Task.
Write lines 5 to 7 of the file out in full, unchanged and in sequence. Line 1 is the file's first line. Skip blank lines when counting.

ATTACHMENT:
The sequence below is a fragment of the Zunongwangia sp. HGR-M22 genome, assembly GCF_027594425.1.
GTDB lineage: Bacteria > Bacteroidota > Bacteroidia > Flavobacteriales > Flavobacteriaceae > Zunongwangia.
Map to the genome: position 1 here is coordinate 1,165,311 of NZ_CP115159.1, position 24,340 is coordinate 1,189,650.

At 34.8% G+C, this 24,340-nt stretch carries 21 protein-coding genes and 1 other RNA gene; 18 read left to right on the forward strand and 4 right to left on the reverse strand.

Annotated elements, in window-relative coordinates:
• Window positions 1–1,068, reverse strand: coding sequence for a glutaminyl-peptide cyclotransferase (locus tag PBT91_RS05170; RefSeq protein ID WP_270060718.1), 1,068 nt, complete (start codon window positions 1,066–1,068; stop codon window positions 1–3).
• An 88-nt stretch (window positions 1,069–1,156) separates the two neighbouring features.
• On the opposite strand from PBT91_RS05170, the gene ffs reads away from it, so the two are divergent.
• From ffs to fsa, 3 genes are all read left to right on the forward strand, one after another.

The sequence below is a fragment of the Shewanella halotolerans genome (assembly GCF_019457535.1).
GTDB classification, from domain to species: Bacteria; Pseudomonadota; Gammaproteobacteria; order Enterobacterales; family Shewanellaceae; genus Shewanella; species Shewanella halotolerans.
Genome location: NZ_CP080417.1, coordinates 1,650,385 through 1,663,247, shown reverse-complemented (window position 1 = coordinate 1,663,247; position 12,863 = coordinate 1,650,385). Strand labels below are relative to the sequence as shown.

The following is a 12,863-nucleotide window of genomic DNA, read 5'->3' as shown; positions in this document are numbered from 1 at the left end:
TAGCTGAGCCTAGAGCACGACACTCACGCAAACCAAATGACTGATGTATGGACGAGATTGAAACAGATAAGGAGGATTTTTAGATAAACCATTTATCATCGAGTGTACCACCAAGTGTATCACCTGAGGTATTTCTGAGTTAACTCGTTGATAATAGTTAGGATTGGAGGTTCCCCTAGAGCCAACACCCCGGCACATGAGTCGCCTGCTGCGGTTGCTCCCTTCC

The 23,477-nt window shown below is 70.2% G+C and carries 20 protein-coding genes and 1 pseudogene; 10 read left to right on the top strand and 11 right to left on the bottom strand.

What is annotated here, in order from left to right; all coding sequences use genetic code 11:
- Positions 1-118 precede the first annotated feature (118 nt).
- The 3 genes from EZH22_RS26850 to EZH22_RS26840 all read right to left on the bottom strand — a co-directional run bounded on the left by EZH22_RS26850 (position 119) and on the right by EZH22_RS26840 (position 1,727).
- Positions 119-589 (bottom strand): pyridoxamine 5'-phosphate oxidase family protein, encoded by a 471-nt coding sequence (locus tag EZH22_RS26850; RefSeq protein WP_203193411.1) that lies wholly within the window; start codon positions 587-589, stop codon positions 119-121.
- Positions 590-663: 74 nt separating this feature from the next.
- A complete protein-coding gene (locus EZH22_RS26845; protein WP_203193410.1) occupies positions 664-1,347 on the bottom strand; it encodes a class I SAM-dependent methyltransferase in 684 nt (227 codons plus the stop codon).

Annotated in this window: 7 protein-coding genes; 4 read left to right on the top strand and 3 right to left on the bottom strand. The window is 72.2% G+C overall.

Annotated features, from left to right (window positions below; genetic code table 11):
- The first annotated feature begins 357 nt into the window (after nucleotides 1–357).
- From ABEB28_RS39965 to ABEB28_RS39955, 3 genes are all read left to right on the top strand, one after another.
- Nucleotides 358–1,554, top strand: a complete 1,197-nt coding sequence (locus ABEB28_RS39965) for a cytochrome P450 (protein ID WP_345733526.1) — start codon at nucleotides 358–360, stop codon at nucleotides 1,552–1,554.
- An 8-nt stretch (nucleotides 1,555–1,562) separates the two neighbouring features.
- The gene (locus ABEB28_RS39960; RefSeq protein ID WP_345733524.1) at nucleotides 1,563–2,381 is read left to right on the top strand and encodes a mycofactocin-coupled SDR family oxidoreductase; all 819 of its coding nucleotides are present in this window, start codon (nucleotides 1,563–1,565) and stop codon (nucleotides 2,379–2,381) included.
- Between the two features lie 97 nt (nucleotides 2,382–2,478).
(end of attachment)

Annotated elements, in window-relative coordinates:
• Window positions 1–1,068, reverse strand: coding sequence for a glutaminyl-peptide cyclotransferase (locus tag PBT91_RS05170; RefSeq protein ID WP_270060718.1), 1,068 nt, complete (start codon window positions 1,066–1,068; stop codon window positions 1–3).
• An 88-nt stretch (window positions 1,069–1,156) separates the two neighbouring features.